Impressions of U: What is “Next-Gen”?

So, a little time has passed since the Wii U’s launch. Reviews of the system are up, and everyone is sounding off on their opinions. As I’ve spent more time with the system, the thought crossed my mind of doing a follow-up to my original impressions article. However, my opinions are pretty much the same as they were then. Instead, there’s something else I want to talk about today.


What I really want to talk about here comes from a discussion I heard on the most recent episode of IGN’s GameScoop podcast. The discussion was about whether or not the Wii U could really be thought of as a “next-gen” console. To my surprise, some people on the podcast actually tried to make an argument for t NOT being so. After having had experience with the console since the day of its release, I want to address this argument and give my two cents on it.


The Wii U is, in my mind, the very definition of next-gen. What goes the term “next-gen” mean, exactly? Well, let me say that it does not exclusively come down to visuals. Once upon a time, yes, but not anymore. We’ve moved past that stage in video game evolution. Back when the Nintendo 64 and PS1 came on the market, you got whichever you preferred, or often both. Why? Because 3D gaming is something EVERYONE wanted. It was just the clear next stage in gaming. Once that was achieved and refined, the next step after that wasn’t so clear, so consoles became a little more variant. You have the PS3, which pumps out the highest graphical capabilities. You have the Xbox 360, which offers the most ergonomic controllers and best online interface, while the Wii offered us the most creative controls. Is there a clear superior among these three? I would argue not, but let’s hold on to that thought for a moment. The point is, these consoles are all thought of as part of a specific “generation” – one that is now coming to a close. What’s interesting is that each console achieves this title in a different way.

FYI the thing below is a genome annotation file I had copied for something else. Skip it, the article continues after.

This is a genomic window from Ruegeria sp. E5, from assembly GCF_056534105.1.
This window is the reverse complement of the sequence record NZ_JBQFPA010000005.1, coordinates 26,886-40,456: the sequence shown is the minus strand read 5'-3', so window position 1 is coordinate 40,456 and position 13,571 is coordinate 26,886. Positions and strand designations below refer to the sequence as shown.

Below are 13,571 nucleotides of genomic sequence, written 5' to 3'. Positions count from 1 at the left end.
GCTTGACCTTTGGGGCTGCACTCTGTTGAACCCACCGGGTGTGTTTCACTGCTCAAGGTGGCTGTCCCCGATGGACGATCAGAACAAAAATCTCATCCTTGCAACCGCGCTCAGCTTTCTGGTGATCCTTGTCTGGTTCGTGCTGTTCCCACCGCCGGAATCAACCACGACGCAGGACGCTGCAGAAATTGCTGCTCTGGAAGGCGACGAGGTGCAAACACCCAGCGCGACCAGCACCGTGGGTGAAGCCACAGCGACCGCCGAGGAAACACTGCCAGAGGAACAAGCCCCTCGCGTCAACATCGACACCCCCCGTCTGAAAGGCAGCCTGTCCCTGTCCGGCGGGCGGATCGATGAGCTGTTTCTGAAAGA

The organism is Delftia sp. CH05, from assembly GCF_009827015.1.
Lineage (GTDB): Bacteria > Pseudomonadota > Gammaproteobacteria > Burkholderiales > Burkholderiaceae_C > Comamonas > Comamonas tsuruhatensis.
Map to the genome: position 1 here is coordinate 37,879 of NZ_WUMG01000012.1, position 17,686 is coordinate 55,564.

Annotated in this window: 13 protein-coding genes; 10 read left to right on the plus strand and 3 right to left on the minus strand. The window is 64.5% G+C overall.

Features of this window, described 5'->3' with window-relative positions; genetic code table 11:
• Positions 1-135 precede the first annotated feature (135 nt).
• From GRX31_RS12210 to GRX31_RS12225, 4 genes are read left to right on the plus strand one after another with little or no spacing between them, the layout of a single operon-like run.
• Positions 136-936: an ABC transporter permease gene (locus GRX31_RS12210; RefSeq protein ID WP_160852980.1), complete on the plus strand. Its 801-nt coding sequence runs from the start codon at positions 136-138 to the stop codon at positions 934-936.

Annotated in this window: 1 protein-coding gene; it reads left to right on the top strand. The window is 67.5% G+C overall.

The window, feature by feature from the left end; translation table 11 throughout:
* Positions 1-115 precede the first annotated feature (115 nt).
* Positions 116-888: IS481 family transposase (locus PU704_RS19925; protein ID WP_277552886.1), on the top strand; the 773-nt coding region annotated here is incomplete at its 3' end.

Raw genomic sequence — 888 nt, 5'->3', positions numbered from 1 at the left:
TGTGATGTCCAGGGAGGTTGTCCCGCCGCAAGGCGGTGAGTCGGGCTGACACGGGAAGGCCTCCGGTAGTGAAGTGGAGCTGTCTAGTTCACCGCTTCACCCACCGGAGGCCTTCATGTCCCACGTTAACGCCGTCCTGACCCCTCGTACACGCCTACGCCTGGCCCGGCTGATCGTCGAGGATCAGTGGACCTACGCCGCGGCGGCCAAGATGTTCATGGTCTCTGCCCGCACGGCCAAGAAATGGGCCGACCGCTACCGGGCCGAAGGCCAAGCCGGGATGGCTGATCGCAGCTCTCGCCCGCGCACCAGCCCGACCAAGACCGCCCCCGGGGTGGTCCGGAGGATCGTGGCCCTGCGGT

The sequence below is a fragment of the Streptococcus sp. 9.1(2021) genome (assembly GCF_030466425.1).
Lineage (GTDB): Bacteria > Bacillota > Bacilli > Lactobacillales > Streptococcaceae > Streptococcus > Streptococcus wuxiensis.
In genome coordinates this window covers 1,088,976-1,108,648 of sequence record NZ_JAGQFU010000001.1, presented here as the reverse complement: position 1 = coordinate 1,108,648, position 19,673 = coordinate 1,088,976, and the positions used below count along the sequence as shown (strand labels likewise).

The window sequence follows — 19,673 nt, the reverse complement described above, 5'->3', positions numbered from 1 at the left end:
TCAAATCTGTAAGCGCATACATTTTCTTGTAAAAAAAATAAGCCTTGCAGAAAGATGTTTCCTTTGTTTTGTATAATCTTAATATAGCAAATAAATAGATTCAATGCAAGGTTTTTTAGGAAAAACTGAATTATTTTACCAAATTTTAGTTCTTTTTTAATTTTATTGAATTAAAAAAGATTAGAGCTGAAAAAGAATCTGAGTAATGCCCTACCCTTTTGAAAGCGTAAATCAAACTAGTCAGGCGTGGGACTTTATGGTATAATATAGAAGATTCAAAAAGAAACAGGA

Of course, let us not forget the literal definition of “generation” ; the separation of one group from another, newer group by time. It has been 6 years since a new console’s release, therefore the separation of time defines the Wii u as “next gen”. But that isn’t enough for us. We need to feel that there’s something new to offer. And who has worked to provide new forms of gameplay more than Nintendo? Between the Wii, DS, and now the Wii U, Nintendo knows the direction they want to take gaming.


So what makes some people think of the Wii U as something less than “next gen”? Well, it largely seems to come down to the matter of console power. Graphics and processing are, of course, important to gaming, and when watching a console in action for the first time these are the first things that stand out. The Wii U is more powerful than an Xbox 360 or PS3, but only slightly. To some people, this fact is a turn-off. Is this illogical? It may surprise you to know that it is not.


Think back about what we’ve already said; how the idea of advancement in games can be achieved in a variety of ways, all of them equally viable. That equal viability is what justifies the opinion against the Wii U. Now, let me make something else clear: It justifies the opinion, but not the argument. Confused? Stay with me.


Everyone has a favorite current/previous-gen system. Mine used to be the Wii, but I have since shifted to the 360 because of its ergonomic controls and online interface. Depending on what you value most in your gaming experience, you may lean towards the 360, or the PS3, or the Wii U. It all depends on what you look for in your gaming experience. You can’t say the Wii U is NOT advanced because it doesn’t have better graphics than the 360 or PS3, any more than you can say those consoles are inferior for having not originally had any kind of motion controls.


So is the Wii U a truly advanced system? Certainly. Advancement comes in many forms, and we should never count any of those forms out. Whatever the next Xbox and Playstation bring, they will bring new advancements in their own ways. Nintendo has openly made it their mission to innovate in controls, putting more focus on how we play games than what we see when we play. Those who have renounced the Wii simply put more value in other aspects of gaming. So what’s the one truly objective way to judge whether a console is “next-generation”? It’s very simple. Does it show advancement from its predecessor in some way? Then it is “next-gen”. Case closed.

Jay Petrequin started writing at HeyPoorPlayer in the summer of 2012, but first got his start writing for It's Super Effective, a Pokemon podcast that happened to be a reflection of two of his biggest interests: pocket monsters, and making people listen to him say things.

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